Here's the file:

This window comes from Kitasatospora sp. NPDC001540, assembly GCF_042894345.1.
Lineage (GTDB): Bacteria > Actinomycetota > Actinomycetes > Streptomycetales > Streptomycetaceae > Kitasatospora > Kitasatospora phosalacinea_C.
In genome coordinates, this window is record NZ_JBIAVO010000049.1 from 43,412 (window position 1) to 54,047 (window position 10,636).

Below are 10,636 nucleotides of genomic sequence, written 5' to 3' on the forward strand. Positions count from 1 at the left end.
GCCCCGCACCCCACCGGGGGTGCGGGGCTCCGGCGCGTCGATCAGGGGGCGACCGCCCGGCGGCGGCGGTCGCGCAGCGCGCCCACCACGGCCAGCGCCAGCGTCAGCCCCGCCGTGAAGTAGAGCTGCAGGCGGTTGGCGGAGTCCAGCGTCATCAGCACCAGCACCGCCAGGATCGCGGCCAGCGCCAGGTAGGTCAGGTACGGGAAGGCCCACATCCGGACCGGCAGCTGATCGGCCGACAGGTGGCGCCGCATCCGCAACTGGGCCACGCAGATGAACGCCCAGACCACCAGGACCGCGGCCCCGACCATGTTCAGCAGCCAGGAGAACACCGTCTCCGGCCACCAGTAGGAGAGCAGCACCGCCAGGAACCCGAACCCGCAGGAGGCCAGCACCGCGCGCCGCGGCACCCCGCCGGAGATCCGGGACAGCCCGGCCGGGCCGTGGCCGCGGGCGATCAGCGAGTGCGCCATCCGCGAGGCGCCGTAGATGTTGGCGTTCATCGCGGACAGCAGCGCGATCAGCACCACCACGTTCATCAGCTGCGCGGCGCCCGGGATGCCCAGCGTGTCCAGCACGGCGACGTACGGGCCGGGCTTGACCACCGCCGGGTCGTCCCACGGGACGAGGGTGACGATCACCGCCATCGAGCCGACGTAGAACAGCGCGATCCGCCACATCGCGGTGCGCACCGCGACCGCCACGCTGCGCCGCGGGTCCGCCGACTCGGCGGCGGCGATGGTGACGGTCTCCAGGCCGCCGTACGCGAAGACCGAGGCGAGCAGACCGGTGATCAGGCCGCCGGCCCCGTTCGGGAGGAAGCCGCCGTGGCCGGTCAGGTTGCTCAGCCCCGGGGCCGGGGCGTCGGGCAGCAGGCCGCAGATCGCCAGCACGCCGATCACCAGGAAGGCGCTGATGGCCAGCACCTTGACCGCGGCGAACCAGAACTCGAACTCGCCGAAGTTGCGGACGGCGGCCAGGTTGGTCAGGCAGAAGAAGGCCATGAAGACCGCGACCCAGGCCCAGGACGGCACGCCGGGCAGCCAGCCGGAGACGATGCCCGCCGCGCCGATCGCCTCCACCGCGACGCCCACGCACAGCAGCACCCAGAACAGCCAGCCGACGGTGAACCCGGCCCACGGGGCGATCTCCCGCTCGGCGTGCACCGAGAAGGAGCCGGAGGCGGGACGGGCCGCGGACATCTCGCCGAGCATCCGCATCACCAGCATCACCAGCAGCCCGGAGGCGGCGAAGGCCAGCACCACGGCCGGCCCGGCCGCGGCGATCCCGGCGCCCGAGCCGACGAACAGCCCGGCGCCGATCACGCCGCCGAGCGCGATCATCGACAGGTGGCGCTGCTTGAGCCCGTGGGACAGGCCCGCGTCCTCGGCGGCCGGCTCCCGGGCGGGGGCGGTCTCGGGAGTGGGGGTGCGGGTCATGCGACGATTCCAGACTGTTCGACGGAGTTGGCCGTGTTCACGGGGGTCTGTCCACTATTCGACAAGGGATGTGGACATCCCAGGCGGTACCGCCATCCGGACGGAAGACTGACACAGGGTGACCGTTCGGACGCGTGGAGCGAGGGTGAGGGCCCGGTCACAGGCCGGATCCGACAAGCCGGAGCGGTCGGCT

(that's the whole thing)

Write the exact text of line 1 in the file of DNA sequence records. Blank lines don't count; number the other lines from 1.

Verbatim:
This window comes from Kitasatospora sp. NPDC001540, assembly GCF_042894345.1.